Shiites account for about 15 percent of the world’s Muslims. Shiites are dominant in Iran and are also the largest sect in Iraq. Pockets of Shiite Islam also exist in Afghanistan, Pakistan and Tajikistan. Shiites insist that true leaders of Islam must be descendants of Ali, the fourth caliph and Mohammed’s son-in-law. Shiism, originally a dissident faction, has its own distinct rituals and a more organized and hierarchical clerical system than Sunni Islam.
A non-Arab Middle Eastern minority population that inhabits the region known as Kurdistan, an extensive plateau and mountain area in Southwest Asia including parts of East Turkey, Northeast Iraq, and Northwest Iran and smaller sections of Northeast Syria and Armenia. There were estimated to be more than 20 million Kurds, as of the late 1990s. Most Kurds are Sunni Muslims.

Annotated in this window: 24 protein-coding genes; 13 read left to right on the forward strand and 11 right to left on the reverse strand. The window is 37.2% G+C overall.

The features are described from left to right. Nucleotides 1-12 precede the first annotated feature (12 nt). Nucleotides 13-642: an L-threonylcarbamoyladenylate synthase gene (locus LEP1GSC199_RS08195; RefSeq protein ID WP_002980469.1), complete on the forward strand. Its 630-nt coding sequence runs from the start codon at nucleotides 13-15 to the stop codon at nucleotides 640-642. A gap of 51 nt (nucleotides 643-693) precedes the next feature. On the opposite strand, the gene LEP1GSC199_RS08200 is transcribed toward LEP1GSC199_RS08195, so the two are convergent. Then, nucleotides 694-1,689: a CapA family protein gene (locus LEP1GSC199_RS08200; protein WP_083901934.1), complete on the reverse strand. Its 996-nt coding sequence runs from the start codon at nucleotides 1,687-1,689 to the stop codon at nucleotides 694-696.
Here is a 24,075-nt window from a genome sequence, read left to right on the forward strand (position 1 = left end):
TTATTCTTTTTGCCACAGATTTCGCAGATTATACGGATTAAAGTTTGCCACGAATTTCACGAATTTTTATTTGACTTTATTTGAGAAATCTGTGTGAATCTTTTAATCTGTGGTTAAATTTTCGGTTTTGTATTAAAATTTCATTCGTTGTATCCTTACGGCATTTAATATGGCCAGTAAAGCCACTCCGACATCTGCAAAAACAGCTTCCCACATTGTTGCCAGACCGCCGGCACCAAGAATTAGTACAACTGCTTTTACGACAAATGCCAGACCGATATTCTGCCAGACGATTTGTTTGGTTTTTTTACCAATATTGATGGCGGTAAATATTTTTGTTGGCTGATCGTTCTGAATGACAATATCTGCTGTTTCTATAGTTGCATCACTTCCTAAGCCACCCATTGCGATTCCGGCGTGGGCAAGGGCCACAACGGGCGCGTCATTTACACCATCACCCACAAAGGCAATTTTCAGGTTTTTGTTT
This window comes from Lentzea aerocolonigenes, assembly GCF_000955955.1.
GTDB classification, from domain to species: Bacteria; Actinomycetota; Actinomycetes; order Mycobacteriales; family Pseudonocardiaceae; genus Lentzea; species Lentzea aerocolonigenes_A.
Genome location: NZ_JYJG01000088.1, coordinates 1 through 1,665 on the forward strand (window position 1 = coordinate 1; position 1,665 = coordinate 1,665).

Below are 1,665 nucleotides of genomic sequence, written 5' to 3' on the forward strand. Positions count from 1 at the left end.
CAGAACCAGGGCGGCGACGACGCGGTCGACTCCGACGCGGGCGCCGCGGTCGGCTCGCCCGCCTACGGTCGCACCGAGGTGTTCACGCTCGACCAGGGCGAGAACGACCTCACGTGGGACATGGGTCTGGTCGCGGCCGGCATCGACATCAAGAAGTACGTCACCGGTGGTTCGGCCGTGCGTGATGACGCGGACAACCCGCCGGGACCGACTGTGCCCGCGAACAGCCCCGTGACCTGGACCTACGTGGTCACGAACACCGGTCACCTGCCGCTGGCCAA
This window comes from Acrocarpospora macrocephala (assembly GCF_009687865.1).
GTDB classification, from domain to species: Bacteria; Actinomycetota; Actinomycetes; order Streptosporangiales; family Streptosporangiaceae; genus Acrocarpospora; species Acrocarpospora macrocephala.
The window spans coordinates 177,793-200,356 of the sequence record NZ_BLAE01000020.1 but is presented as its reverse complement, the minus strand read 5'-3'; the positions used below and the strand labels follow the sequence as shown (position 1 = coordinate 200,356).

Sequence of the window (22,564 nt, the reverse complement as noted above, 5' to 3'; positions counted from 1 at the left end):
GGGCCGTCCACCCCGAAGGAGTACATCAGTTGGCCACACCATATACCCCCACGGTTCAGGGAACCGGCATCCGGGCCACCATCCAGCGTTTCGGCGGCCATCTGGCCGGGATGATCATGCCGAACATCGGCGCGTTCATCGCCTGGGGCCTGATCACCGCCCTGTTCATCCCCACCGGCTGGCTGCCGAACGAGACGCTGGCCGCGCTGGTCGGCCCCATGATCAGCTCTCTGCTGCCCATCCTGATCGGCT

Sunnis account for about 85 percent of the world’s Muslims. They believe that the first four caliphs, the supreme religious leaders, were the rightful successors of the Prophet Mohammed but have chosen subsequent leaders based on Islamic political realities of the time. The Taliban are Sunni Muslims.
Ba’ath party, meaning “rebirth” in Arabic, is concentrated in Iraq and Syria, coming to power in 1963. This party’s idealogical objectives include secularism, socialism and pan-Arab unionism. The Iraqi sector of Ba’athists is led by Saddam Hussein while Syria’s is led by Ahmad Hassan al-Bakr.